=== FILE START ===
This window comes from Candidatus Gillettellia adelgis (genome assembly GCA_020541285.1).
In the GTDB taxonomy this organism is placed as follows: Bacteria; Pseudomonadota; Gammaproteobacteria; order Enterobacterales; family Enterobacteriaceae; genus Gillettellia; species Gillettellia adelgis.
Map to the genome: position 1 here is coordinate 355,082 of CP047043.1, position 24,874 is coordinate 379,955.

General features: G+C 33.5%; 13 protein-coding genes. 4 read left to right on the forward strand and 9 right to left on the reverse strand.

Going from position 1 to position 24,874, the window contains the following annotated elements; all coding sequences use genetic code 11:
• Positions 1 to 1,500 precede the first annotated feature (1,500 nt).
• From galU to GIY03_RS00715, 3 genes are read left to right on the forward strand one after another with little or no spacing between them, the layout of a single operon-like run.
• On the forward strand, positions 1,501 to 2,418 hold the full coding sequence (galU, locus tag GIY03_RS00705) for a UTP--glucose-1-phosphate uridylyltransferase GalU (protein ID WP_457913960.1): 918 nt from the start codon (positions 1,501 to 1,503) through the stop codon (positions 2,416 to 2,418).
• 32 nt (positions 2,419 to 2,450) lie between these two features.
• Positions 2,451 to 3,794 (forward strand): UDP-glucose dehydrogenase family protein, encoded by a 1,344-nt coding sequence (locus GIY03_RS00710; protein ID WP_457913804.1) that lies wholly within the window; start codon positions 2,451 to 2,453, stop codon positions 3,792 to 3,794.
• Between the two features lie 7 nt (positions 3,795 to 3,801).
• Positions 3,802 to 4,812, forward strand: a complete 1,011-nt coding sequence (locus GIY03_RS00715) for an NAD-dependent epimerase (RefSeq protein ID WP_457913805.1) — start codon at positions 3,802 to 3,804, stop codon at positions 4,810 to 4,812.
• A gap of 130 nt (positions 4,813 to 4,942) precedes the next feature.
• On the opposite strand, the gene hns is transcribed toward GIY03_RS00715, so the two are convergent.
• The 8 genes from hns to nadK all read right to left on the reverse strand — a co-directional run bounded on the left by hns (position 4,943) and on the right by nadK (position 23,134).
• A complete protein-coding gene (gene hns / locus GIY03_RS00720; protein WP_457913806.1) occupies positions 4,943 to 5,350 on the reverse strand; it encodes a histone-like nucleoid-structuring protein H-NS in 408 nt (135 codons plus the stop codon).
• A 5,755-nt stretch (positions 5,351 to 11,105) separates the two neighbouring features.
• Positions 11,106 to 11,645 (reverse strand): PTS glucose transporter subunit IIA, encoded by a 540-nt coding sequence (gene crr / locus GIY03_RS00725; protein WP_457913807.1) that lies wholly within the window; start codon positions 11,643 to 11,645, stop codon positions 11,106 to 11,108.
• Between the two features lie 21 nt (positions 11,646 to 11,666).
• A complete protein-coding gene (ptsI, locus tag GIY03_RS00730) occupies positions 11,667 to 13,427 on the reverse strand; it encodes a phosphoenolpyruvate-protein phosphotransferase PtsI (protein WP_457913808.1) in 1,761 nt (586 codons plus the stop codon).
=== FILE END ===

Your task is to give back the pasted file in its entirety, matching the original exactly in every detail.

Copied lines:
This window comes from Candidatus Gillettellia adelgis (genome assembly GCA_020541285.1).
In the GTDB taxonomy this organism is placed as follows: Bacteria; Pseudomonadota; Gammaproteobacteria; order Enterobacterales; family Enterobacteriaceae; genus Gillettellia; species Gillettellia adelgis.
Map to the genome: position 1 here is coordinate 355,082 of CP047043.1, position 24,874 is coordinate 379,955.

General features: G+C 33.5%; 13 protein-coding genes. 4 read left to right on the forward strand and 9 right to left on the reverse strand.

Going from position 1 to position 24,874, the window contains the following annotated elements; all coding sequences use genetic code 11:
• Positions 1 to 1,500 precede the first annotated feature (1,500 nt).
• From galU to GIY03_RS00715, 3 genes are read left to right on the forward strand one after another with little or no spacing between them, the layout of a single operon-like run.
• On the forward strand, positions 1,501 to 2,418 hold the full coding sequence (galU, locus tag GIY03_RS00705) for a UTP--glucose-1-phosphate uridylyltransferase GalU (protein ID WP_457913960.1): 918 nt from the start codon (positions 1,501 to 1,503) through the stop codon (positions 2,416 to 2,418).
• 32 nt (positions 2,419 to 2,450) lie between these two features.
• Positions 2,451 to 3,794 (forward strand): UDP-glucose dehydrogenase family protein, encoded by a 1,344-nt coding sequence (locus GIY03_RS00710; protein ID WP_457913804.1) that lies wholly within the window; start codon positions 2,451 to 2,453, stop codon positions 3,792 to 3,794.
• Between the two features lie 7 nt (positions 3,795 to 3,801).
• Positions 3,802 to 4,812, forward strand: a complete 1,011-nt coding sequence (locus GIY03_RS00715) for an NAD-dependent epimerase (RefSeq protein ID WP_457913805.1) — start codon at positions 3,802 to 3,804, stop codon at positions 4,810 to 4,812.
• A gap of 130 nt (positions 4,813 to 4,942) precedes the next feature.
• On the opposite strand, the gene hns is transcribed toward GIY03_RS00715, so the two are convergent.
• The 8 genes from hns to nadK all read right to left on the reverse strand — a co-directional run bounded on the left by hns (position 4,943) and on the right by nadK (position 23,134).
• A complete protein-coding gene (gene hns / locus GIY03_RS00720; protein WP_457913806.1) occupies positions 4,943 to 5,350 on the reverse strand; it encodes a histone-like nucleoid-structuring protein H-NS in 408 nt (135 codons plus the stop codon).
• A 5,755-nt stretch (positions 5,351 to 11,105) separates the two neighbouring features.
• Positions 11,106 to 11,645 (reverse strand): PTS glucose transporter subunit IIA, encoded by a 540-nt coding sequence (gene crr / locus GIY03_RS00725; protein WP_457913807.1) that lies wholly within the window; start codon positions 11,643 to 11,645, stop codon positions 11,106 to 11,108.
• Between the two features lie 21 nt (positions 11,646 to 11,666).
• A complete protein-coding gene (ptsI, locus tag GIY03_RS00730) occupies positions 11,667 to 13,427 on the reverse strand; it encodes a phosphoenolpyruvate-protein phosphotransferase PtsI (protein WP_457913808.1) in 1,761 nt (586 codons plus the stop codon).